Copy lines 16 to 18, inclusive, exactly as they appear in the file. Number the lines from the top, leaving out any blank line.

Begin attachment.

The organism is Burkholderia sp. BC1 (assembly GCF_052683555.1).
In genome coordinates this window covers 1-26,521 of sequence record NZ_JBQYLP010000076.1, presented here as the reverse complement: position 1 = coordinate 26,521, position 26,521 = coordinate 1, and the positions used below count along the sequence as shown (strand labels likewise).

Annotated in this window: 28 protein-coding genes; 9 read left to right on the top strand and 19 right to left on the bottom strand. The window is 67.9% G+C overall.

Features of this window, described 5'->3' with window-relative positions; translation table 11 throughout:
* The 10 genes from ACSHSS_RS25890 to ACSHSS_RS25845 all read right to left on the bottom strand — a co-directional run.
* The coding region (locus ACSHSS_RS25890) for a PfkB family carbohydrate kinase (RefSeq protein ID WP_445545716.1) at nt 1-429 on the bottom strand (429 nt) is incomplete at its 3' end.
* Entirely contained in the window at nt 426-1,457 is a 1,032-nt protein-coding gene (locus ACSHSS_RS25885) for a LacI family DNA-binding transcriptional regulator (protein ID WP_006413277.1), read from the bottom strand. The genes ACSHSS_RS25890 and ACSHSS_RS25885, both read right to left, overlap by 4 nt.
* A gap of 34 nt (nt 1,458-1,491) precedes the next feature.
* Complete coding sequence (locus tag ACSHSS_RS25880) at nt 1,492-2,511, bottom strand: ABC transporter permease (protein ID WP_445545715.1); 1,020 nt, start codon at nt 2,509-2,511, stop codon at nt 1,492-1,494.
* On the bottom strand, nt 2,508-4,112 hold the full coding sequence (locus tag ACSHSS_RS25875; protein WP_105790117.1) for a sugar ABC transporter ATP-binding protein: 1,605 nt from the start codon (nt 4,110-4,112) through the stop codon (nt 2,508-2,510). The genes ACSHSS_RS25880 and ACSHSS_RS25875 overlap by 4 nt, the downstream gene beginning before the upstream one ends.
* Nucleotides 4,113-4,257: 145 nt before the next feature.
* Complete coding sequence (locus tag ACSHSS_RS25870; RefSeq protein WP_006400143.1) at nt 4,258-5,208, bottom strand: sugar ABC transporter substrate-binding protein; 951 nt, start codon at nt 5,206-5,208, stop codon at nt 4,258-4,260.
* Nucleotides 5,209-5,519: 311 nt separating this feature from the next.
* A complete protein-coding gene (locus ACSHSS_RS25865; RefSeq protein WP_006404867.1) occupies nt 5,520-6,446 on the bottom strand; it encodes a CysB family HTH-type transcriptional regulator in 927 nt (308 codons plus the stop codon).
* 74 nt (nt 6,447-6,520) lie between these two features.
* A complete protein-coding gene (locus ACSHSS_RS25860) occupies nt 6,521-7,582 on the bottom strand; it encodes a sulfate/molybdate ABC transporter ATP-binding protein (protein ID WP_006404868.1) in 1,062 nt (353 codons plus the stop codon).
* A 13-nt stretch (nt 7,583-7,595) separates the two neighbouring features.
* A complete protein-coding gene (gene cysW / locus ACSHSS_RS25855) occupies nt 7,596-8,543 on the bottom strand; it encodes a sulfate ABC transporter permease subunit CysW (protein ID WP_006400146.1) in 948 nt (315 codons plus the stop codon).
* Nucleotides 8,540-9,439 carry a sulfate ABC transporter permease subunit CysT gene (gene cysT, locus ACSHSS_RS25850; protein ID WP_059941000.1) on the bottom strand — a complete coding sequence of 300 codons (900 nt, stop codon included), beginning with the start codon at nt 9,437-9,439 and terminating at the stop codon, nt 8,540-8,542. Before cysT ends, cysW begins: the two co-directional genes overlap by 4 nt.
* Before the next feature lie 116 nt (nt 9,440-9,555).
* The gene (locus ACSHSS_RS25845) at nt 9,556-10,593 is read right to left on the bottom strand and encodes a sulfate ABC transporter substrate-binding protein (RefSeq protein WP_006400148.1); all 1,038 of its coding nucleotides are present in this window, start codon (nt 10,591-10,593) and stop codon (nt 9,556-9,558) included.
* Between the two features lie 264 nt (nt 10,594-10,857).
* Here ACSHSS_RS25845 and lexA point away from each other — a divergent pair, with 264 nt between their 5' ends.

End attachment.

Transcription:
* A complete protein-coding gene (locus ACSHSS_RS25860) occupies nt 6,521-7,582 on the bottom strand; it encodes a sulfate/molybdate ABC transporter ATP-binding protein (protein ID WP_006404868.1) in 1,062 nt (353 codons plus the stop codon).
* A 13-nt stretch (nt 7,583-7,595) separates the two neighbouring features.
* A complete protein-coding gene (gene cysW / locus ACSHSS_RS25855) occupies nt 7,596-8,543 on the bottom strand; it encodes a sulfate ABC transporter permease subunit CysW (protein ID WP_006400146.1) in 948 nt (315 codons plus the stop codon).